Project Update for September 3rd, 2016: Mark has been having a blast with his C5 Corvette over the past 10 months, other than a transmission issue we fixed . There's now a newly rebuilt C5 Z06 transmission in and the improved gearing was a huge improvement over the base C5 transaxle. Shifter has been upgraded to an MGW from a Hurst, and more motorsport appropriate AP brakes were installed up front - their lightweight 4 piston Sprint kit with 2-piece rotors.

Mark and co-driver Chase have driven the car numerous times this season in autocrosses from Dallas to OKC. The car has bounced back and forth from SSM (on Hoosiers) to CAM-S (on BFG Rival-S tires), on the 18x11" Forgestars with 315mm tire sizes. I've autocrossed in this car a number of times, too, so let's get caught up on this C5 Development thread.


The gearing for 1st and 2nd gear were not working well for autocross use in Mark's "Coupe" 6-speed car. Remember - his C5 is not a C5 Z06, which has different transmission gearing for 1st thru 3rd gears (and 5th and 6th as well). Let's dig into some tech here to clear things up.

There were actually 3 different transmissions (technically - "transaxles") and 3 different final driver ratios used in the C5 generation Corvettes (1997-2004). There are also some extra names for some of these transmissions - mash-ups of two RPO codes - as well as redundant RPO codes (2 codes for the same thing) to make it all extra confusing. Below are the actual GM RPO codes for the C5 drivetrain options, based on this this link and interweb research. I'm not even going to touch on the C6 stuff, which is similar but different.

RPO option codes for C5 Corvette transmissions ans final drive ratios:
  • MM6 Transmission, Manual 6-Speed, 85 mm, 2.66 1st, 0.50 6th, O/D
  • M12 Transmission, Manual 6-Speed, 85 mm, 2.97 1st, 0.57 6th, O/D
  • M30 Transmission, Automatic 4-Speed, 4L60-E, Electronic
  • GU2 Axle, Rear, 2.73 Ratio
  • GU6 Axle, Rear, 3.42 Ratio
  • G90 Axle, Rear, 3.15 Ratio
These are codes that confuse people, because they are completely redundant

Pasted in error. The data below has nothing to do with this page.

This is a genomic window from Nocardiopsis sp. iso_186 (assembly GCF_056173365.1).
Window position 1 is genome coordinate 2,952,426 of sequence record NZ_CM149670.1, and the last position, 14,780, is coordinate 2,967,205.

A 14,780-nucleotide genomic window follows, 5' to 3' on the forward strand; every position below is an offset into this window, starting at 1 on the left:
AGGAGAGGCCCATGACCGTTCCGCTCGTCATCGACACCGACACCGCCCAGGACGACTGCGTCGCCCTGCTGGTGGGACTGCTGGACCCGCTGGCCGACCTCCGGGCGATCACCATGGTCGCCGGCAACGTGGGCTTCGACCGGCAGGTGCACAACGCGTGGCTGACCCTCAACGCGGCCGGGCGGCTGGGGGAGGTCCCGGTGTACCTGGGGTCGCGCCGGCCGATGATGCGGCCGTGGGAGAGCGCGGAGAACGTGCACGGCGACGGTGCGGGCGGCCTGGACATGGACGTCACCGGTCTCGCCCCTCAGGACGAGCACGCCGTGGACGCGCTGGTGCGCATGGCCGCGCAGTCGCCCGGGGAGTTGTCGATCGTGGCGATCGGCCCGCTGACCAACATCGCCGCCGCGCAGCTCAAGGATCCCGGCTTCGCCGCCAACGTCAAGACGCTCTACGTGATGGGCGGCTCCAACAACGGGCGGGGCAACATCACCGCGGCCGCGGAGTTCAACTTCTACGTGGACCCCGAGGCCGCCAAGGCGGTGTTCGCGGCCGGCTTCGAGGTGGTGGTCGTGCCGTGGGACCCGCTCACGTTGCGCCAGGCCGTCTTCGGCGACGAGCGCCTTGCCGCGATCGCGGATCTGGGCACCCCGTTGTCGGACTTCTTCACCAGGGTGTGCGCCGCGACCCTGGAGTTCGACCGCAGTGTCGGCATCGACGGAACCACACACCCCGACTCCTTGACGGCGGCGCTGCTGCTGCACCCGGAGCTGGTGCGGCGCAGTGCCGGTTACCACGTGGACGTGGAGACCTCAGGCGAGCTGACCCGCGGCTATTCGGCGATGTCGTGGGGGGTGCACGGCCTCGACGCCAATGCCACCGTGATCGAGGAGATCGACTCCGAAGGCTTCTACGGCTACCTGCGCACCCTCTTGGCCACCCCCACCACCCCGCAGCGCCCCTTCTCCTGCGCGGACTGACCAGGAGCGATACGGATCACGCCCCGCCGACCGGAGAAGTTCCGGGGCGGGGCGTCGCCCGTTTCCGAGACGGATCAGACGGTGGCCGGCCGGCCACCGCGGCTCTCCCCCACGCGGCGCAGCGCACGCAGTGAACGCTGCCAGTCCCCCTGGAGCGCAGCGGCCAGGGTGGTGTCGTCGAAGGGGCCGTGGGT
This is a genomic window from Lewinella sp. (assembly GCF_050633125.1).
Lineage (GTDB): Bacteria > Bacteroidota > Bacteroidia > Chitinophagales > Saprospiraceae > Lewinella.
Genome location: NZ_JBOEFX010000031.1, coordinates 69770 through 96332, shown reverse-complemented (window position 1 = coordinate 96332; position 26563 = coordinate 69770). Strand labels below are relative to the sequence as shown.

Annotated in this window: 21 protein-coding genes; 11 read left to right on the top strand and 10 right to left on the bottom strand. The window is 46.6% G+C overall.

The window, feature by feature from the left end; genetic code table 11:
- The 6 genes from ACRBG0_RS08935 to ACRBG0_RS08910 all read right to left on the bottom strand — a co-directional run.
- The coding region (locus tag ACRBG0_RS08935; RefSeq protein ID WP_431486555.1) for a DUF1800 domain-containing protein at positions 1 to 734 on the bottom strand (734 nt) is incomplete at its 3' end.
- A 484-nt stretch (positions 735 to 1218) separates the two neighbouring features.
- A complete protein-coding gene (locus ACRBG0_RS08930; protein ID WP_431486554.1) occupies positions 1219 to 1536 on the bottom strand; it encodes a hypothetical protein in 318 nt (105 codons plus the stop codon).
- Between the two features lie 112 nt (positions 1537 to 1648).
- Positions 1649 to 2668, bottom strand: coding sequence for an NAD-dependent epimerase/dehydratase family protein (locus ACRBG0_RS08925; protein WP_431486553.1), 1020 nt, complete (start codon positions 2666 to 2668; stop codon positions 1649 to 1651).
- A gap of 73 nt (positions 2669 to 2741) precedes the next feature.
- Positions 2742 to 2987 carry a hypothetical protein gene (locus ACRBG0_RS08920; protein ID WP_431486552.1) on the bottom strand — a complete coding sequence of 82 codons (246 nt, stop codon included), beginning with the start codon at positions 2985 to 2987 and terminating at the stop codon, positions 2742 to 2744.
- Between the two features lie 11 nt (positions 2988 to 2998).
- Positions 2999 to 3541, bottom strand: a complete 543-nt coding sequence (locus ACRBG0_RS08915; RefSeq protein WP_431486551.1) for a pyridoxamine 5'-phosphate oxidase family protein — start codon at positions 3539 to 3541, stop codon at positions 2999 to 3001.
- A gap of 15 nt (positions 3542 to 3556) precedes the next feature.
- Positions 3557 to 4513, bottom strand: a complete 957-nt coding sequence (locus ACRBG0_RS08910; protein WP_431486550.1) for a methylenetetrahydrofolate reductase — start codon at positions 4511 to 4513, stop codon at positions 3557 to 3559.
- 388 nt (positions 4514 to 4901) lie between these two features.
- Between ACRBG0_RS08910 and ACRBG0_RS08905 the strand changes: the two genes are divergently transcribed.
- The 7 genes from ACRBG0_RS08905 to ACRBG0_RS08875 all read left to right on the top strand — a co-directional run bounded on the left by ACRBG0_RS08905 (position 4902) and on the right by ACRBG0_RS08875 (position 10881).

• G92 Axle, Rear, Performance Ratio (this just means the car has an "optional ratio")
  • MN6 Merchandised Transmission, Manual 6-Speed Provisions (means it has a 6 speed manual)
  • MX0 Merchandised Transmission, Automatic O/D Provisions (means it has an automatic)

The Borg Warner "T56" (that one is not an RPO code, but instead a model name from BW) 6-speed M12 code transmission was the only gearbox offered in the C5 Z06 and the MM6 code was the other 6-speed manual offering in the Coupe and Convertible. The M30 (also known as the 4L60E, and shorthanded as "A4" by some internet folks) automatic 4-speed transmission came with a tall 2.73 (GU2) final drive ratio but there was an optional (G92) 'performance' ratio of 3.15 (G90) that could be ordered on that car. All 6 speed manuals in all C5 Corvettes came fitted with a 3.42 (GU6) final drive ratio. The differential housing (on the back of the transaxle, which holds the final drive ring and pinion + limited slip differential) for the 3.15 and 3.42 ratios are larger than the base model automatic's 2.73 housing.

There were other changes with the C6 generations, which all had more powerful engines (LS2 = 400 hp, LS3 = 430 hp, LS7 = 505 hp) than the equivalent models of C5 generation (LS1 = 350 hp, LS6 = 385 then 405 hp). Mark's C5 has a slightly modified 5.7L LS1 engine (camshaft + headers + cold air) and makes 425 whp on a chassis dyno, so that's roughly 475 hp at the crank.

The video above
has sound clips from this C5... sounds meaner than "slightly modified"

Here are the two main 6-speed transmission gear ratios, by RPO model:

M12 (Z06) 6-speed gear ratios:
First: 2.97
Second: 2.07
Third: 1.43
Fourth: 1.00
Fifth: 0.84
Sixth: 0.56
Reverse: 3.28
Final drive ratio: 3.42

MM6 (base C5 Coupe and Convertible) 6-speed gear ratios:
First: 2.66
Second: 1.78
Third: 1.30
Fourth: 1.00
Fifth: 0.74
Sixth: 0.50
Reverse: 2.90
Final drive ratio: 3.42

The Z06 Corvette's M12 has lower gears (higher numeric ratio) than the MM6 for gears 1-3. Fourth is the same for both. 5th is lower and more usable in the M12. 6th gear is never used for performance driving - it is the mega-driver highway gas mileage gear, which is only slightly different between these two models.

Calculations for speed in each gear, 3.42 final drive, M12 vs MM6

The goal in all autocross cars is to optimize speeds in 2nd gear, which is the gear used almost exclusively for the majority of the time spent on most courses. The goal is to achieve a terminal speed of most courses usually between 70-75 mph. Racers will run speed-in-gear calculations (as shown above) with their max engine RPM (7000 in this case), tire height (25.5" tall for 315/30/18 tires), final drive ratio (3.42:1) and the gear ratios in each gear for the transmission. As you can see 2nd gear on the MM6 transmission in Mark's car goes all the way to 87 mph! That's faster than the top speed in virtually any SCCA autocross you will ever see. With the Z06's M12 6-speed swapped in, however, 2nd gear goes to 75 mph. This is damn near optimal for 90% of the autocrosses you will ever see. With a 75mph terminal speed in 2nd gear that means the Corvette will be also geared better on more courses for all speeds under 75mph.